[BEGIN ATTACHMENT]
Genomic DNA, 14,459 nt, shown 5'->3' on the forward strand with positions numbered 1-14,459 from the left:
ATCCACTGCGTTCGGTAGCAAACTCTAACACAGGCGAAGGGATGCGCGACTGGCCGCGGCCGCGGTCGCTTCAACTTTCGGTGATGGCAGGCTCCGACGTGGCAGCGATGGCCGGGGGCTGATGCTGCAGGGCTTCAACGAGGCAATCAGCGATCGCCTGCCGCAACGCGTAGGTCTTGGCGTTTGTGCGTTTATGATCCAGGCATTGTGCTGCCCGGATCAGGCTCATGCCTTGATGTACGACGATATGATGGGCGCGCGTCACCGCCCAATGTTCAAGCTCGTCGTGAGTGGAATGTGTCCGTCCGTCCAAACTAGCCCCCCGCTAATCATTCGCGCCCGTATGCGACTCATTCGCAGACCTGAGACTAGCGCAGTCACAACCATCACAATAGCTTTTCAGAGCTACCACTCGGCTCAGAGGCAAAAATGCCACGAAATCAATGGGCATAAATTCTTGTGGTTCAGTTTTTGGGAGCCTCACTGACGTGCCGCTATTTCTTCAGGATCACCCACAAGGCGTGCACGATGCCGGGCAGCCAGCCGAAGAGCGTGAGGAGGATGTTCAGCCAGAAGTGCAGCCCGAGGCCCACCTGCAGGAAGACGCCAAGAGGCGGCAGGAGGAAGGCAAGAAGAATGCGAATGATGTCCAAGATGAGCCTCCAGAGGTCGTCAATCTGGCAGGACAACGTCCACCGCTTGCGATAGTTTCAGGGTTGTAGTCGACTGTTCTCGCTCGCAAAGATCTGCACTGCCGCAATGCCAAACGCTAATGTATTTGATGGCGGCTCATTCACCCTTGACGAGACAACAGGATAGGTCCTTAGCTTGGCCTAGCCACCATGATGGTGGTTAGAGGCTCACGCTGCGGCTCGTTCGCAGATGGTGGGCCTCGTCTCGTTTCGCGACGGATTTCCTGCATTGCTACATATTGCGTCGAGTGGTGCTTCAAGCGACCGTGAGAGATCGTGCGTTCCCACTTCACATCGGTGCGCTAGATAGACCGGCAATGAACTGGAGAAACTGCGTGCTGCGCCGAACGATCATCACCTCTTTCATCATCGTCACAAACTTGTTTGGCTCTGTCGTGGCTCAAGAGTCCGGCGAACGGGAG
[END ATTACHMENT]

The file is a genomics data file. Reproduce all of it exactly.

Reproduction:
Genomic DNA, 14,459 nt, shown 5'->3' on the forward strand with positions numbered 1-14,459 from the left:
ATCCACTGCGTTCGGTAGCAAACTCTAACACAGGCGAAGGGATGCGCGACTGGCCGCGGCCGCGGTCGCTTCAACTTTCGGTGATGGCAGGCTCCGACGTGGCAGCGATGGCCGGGGGCTGATGCTGCAGGGCTTCAACGAGGCAATCAGCGATCGCCTGCCGCAACGCGTAGGTCTTGGCGTTTGTGCGTTTATGATCCAGGCATTGTGCTGCCCGGATCAGGCTCATGCCTTGATGTACGACGATATGATGGGCGCGCGTCACCGCCCAATGTTCAAGCTCGTCGTGAGTGGAATGTGTCCGTCCGTCCAAACTAGCCCCCCGCTAATCATTCGCGCCCGTATGCGACTCATTCGCAGACCTGAGACTAGCGCAGTCACAACCATCACAATAGCTTTTCAGAGCTACCACTCGGCTCAGAGGCAAAAATGCCACGAAATCAATGGGCATAAATTCTTGTGGTTCAGTTTTTGGGAGCCTCACTGACGTGCCGCTATTTCTTCAGGATCACCCACAAGGCGTGCACGATGCCGGGCAGCCAGCCGAAGAGCGTGAGGAGGATGTTCAGCCAGAAGTGCAGCCCGAGGCCCACCTGCAGGAAGACGCCAAGAGGCGGCAGGAGGAAGGCAAGAAGAATGCGAATGATGTCCAAGATGAGCCTCCAGAGGTCGTCAATCTGGCAGGACAACGTCCACCGCTTGCGATAGTTTCAGGGTTGTAGTCGACTGTTCTCGCTCGCAAAGATCTGCACTGCCGCAATGCCAAACGCTAATGTATTTGATGGCGGCTCATTCACCCTTGACGAGACAACAGGATAGGTCCTTAGCTTGGCCTAGCCACCATGATGGTGGTTAGAGGCTCACGCTGCGGCTCGTTCGCAGATGGTGGGCCTCGTCTCGTTTCGCGACGGATTTCCTGCATTGCTACATATTGCGTCGAGTGGTGCTTCAAGCGACCGTGAGAGATCGTGCGTTCCCACTTCACATCGGTGCGCTAGATAGACCGGCAATGAACTGGAGAAACTGCGTGCTGCGCCGAACGATCATCACCTCTTTCATCATCGTCACAAACTTGTTTGGCTCTGTCGTGGCTCAAGAGTCCGGCGAACGGGAG